Sammy Sosa was honored during a special Mass at St. Patrick's Cathedral on Friday, the start of a visit to New York in which he is also to be the star of his own parade.
At the Spanish-language Mass to celebrate the 20th anniversary of the pontificate of Pope John Paul II, Cardinal John O'Connor awarded the Medal of John Paul II to Sosa and four others who have been active in the Roman Catholic Church.
Sosa hit 66 home runs for the Chicago Cubs this season and captured the nation's imagination with St. Louis Cardinals first baseman Mark McGwire in their race for the home run title. Both shattered the major-league home run mark of 61 that had stood since 1961 with McGwire hitting 70.
Sosa, from San Pedro de Macoris in the Dominican Republic, was especially popular in Dominican neighborhoods in New York City where he is regarded as a hero.
A parade taking Sosa through the Canyon of Heroes in lower Manhattan was scheduled for Saturday afternoon and he was to throw out the ceremonial first pitch for Game 1 of the World Series at Yankee Stadium on Saturday night.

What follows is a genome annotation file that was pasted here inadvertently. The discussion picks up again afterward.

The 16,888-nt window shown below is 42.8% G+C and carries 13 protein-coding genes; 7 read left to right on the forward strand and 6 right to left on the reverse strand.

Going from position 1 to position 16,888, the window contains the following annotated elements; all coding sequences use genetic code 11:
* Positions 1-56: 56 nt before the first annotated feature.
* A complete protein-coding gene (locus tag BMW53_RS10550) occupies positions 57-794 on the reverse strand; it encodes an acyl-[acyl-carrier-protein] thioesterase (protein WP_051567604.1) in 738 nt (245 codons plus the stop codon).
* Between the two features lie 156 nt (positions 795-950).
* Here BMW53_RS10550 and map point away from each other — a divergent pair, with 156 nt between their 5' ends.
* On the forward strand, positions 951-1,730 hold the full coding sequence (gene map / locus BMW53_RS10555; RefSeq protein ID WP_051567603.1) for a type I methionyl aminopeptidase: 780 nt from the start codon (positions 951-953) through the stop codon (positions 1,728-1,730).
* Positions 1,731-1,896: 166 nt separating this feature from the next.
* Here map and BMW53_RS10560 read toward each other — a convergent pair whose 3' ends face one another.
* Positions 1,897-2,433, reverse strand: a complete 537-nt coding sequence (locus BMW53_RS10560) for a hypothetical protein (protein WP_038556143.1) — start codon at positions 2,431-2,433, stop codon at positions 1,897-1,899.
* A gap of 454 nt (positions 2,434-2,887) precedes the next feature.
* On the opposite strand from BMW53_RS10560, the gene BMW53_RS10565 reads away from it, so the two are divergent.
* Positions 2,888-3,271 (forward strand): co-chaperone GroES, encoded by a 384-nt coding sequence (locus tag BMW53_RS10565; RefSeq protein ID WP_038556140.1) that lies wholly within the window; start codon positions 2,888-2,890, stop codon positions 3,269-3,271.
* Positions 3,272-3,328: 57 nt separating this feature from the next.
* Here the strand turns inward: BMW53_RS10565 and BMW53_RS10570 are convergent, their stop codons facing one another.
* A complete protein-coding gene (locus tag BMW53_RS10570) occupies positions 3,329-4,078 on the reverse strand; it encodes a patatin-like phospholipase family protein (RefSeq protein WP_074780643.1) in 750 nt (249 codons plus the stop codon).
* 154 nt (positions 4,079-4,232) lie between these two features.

Inside St. Patrick's on Friday, Sosa was given a standing ovation by many of the 1,000 or so worshipers as he received the medal for his sportsmanship and charity efforts. Several people waved Dominican flags.
Sosa, dressed in a dark suit, gave his trademark gesture in which he taps his heart, kisses his fingers and looks skyward in a silent salute to honor his mother.
After awarding him the medal, the cardinal placed a red skullcap, called a zuchetta, on Sosa's head. It was similar to one worn by the cardinal.
"Once you were a little Cub," the cardinal told the slugger, "now you are a big Cardinal."
In a brief speech, Sosa said that the idea that he -- who as a 7-year-old shined shoes and washed cars in the Dominican Republic to help his family survive -- could be honored with a medal from the cardinal was difficult to fathom.
"I never thought there would be a day like this," he said in Spanish. "But it shows that if you keep going, you can accomplish anything."
Sosa, who still lives in the Dominican Republic, has bought ambulances and founded a baseball academ near his hometown. After Hurricane Georges ravaged the island nation last month, he led efforts to provide food and medical supplies to victims.
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